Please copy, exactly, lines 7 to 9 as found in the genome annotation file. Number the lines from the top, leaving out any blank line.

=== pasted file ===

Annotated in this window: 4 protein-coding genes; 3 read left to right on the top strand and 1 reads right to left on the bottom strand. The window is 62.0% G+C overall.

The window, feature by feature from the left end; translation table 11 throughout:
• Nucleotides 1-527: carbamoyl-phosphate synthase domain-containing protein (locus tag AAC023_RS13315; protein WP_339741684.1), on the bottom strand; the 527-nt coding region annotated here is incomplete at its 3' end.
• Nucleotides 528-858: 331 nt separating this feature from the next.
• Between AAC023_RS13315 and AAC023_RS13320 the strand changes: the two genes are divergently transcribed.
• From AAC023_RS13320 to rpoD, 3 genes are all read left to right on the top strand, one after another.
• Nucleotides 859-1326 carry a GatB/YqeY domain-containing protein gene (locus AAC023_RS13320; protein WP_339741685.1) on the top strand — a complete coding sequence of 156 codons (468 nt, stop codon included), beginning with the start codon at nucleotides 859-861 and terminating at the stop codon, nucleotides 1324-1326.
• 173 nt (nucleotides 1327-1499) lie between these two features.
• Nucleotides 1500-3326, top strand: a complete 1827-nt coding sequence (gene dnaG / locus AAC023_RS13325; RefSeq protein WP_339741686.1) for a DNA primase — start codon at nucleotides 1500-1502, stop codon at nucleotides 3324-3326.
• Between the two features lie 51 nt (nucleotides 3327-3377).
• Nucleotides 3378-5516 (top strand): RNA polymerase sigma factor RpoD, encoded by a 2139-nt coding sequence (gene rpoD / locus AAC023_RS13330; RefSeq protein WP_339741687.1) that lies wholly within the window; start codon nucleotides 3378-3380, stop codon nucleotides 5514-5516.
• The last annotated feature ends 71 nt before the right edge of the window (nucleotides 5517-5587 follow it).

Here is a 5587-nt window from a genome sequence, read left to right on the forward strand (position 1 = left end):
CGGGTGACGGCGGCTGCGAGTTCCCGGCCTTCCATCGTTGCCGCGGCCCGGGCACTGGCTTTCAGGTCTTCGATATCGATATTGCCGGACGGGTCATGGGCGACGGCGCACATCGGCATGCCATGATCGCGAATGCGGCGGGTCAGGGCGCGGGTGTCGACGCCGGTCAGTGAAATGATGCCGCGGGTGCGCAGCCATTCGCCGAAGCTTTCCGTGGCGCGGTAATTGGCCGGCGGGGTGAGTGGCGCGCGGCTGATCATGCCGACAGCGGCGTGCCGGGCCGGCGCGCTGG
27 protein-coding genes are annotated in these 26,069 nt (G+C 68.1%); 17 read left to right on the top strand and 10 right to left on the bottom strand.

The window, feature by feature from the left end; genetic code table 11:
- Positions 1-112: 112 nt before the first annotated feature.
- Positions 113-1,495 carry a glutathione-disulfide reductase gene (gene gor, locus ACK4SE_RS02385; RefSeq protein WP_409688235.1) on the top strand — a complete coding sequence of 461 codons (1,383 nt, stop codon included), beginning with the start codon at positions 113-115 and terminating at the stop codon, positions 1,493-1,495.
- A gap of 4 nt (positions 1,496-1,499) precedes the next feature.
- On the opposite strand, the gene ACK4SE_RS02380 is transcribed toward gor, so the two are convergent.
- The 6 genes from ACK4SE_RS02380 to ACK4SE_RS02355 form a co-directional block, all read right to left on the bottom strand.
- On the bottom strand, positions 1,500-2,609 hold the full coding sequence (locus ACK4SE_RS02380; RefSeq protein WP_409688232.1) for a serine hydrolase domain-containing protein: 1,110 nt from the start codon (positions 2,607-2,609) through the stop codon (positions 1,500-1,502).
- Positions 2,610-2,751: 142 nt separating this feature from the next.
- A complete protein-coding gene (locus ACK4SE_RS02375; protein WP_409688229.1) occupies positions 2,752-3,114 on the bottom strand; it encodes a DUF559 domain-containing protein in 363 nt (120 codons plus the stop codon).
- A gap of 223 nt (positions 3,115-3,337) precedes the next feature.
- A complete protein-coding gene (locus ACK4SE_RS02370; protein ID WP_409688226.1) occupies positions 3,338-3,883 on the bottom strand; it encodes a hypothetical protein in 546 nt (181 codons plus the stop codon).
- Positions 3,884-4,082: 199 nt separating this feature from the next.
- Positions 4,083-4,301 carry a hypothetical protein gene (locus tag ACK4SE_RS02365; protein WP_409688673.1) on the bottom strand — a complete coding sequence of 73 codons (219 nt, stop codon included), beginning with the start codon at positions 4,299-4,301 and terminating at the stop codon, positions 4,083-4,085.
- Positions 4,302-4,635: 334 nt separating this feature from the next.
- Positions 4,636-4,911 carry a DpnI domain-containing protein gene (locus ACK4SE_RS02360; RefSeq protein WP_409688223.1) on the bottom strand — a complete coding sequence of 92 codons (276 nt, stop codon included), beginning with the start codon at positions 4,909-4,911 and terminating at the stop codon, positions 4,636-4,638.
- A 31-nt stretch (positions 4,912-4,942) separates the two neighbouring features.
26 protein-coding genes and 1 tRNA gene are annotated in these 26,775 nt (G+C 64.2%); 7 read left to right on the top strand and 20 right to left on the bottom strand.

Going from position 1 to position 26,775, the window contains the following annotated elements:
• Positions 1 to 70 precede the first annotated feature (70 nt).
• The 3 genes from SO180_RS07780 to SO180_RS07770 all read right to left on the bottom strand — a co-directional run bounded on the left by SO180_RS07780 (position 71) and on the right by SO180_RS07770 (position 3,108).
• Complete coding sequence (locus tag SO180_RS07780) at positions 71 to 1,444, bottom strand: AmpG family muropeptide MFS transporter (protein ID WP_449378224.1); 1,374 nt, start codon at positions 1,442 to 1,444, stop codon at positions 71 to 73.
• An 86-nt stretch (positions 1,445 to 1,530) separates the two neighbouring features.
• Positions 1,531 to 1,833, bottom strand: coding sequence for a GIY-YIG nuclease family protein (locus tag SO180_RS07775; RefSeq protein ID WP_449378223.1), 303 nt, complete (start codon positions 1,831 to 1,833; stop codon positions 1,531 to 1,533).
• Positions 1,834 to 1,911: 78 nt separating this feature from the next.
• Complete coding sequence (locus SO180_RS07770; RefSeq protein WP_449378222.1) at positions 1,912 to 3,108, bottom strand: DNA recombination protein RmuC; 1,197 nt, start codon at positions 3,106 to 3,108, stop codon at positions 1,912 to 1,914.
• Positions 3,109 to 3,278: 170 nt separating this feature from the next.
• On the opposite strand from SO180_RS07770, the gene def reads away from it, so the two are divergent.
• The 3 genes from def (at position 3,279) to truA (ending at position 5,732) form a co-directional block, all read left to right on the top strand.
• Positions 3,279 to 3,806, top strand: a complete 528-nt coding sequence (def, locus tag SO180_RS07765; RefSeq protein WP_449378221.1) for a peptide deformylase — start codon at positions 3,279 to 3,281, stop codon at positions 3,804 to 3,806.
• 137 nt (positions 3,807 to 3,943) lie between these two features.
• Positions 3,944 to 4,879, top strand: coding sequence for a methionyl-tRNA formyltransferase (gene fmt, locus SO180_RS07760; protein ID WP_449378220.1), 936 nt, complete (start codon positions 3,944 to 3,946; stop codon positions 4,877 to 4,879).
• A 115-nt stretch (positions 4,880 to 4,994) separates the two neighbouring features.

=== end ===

• Nucleotides 859-1326 carry a GatB/YqeY domain-containing protein gene (locus AAC023_RS13320; protein WP_339741685.1) on the top strand — a complete coding sequence of 156 codons (468 nt, stop codon included), beginning with the start codon at nucleotides 859-861 and terminating at the stop codon, nucleotides 1324-1326.
• 173 nt (nucleotides 1327-1499) lie between these two features.
• Nucleotides 1500-3326, top strand: a complete 1827-nt coding sequence (gene dnaG / locus AAC023_RS13325; RefSeq protein WP_339741686.1) for a DNA primase — start codon at nucleotides 1500-1502, stop codon at nucleotides 3324-3326.